作者
Joe Aiston

Joe Aiston

高级律师

Read More
作者
Joe Aiston

Joe Aiston

高级律师

Read More

2018年11月20日

The beginning of the end of limited company contracting in the private sector?

Arguably the biggest announcement affecting UK employment practices from the 2018 Budget was confirmation that changes will be made to the 'off payroll working rules' (known as IR35) in the private sector. IR35 rules, introduced in 2000, require that individuals who work via a company, such as a personal service vehicle, should be subject to equivalent employment tax rules as directly engaged employees if the reality of how they carry out their work is akin to employment. In other words, if the individual would be an employee for tax purposes if there was no company sitting between the individual and the provider of work, then they should be treated as such when assessing the taxes due on their income.

How IR35 now operates in the public sector

Historically, in such arrangements, it has been the limited company entity that is responsible for assessing whether the arrangement falls within the scope of the IR35 rules and for paying any employment taxes that may be due. Effectively, for 'one man band' limited company contractors, this means it is the liability of the individual's company, not the engager. It was announced in the Autumn Statement in 2016 that for any limited company arrangement where services are being supplied to the public sector, this burden of assessing the application of IR35 and paying the relevant taxes would shift to the public sector engager. This change, which took effect from April 2017, caught numerous arrangements involving the NHS and local government as well as less obvious public sector employers like the BBC. There have since been a number of HMRC investigations and findings of unpaid employment taxes and National Insurance contributions (NICs) which can now be enforced against the large engagers of, often, numerous limited company contractors. This is a much more efficient way of collecting significant tax payments than pursuing individual limited company entities which invariably engage and pay only one or two individuals. HMRC estimates the reform has raised £550 million in income tax and NICs in its first year.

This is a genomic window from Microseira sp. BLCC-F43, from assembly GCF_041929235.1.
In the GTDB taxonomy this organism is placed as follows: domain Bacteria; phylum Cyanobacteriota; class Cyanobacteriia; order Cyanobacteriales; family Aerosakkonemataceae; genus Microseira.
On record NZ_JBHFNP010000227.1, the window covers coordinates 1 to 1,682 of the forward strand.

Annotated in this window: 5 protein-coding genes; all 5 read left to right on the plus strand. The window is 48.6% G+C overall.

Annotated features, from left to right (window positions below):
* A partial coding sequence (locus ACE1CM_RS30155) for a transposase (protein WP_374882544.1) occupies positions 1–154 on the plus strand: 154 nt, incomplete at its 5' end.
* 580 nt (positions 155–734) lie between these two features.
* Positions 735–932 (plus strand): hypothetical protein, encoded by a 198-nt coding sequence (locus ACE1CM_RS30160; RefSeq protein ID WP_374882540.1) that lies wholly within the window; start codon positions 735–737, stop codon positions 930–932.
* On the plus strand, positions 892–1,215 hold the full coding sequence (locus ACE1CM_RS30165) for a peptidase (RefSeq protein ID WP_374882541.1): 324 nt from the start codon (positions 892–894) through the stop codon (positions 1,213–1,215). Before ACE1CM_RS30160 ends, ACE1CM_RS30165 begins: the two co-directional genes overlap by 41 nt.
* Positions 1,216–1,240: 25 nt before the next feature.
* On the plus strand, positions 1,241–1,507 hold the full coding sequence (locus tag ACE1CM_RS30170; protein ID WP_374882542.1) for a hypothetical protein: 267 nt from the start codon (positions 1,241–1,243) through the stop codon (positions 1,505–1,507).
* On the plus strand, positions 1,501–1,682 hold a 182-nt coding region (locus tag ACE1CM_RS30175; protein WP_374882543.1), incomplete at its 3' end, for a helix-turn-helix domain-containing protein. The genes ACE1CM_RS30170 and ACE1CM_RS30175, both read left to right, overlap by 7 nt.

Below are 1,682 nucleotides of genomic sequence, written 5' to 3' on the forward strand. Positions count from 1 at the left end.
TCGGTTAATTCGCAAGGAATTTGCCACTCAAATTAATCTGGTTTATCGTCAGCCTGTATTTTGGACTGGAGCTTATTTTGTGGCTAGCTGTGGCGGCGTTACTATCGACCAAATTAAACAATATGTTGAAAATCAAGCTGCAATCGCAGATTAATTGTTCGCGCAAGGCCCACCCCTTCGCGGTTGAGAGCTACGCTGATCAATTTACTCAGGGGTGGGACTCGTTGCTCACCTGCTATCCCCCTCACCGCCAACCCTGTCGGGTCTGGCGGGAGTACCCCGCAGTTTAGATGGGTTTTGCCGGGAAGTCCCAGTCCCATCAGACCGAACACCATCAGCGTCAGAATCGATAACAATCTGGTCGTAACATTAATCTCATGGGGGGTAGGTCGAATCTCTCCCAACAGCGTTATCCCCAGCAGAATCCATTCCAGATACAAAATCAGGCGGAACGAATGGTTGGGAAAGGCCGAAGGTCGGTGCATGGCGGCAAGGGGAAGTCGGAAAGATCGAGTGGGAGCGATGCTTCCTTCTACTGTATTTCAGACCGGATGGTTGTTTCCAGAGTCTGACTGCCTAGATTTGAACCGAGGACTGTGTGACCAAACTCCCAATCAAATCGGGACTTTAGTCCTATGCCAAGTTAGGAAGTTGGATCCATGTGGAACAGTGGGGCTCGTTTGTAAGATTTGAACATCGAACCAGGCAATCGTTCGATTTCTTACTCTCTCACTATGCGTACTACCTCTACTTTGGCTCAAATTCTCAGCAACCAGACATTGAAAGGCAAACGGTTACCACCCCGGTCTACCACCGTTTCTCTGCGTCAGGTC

The Government has long had concerns over non-compliance with IR35 in the private sector as many personal service companies will claim that they do not fall within the provisions. Contractors who do not comply with the rules pay significantly less income tax and NICs than an equivalent employee. The cost of non-compliance is estimated by HMRC to reach £1.3 billion a year by 2023-2024.

April 2020: proposed changes for the private sector

Mirroring what is now the position in the public sector, the announced change in the 2018 Budget means that from April 2020, individuals working through their own limited companies will no longer be responsible for determining whether or not IR35 applies. Instead, it would be for the engaging company to decide whether the individual would be considered an employee for tax purposes. If so, the engager will need to deduct PAYE and employee NICs at source and pay employer NICs. It will be responsible for such liabilities, rather than this falling to the individual's limited company. This will potentially affect levels of income paid to individuals, bringing them into "employment" for tax purposes. It will fall to the negotiation of contracts and the commercial bargaining positon of the parties as to who will take the burden of increased tax liability, particularly the employer NICs charge.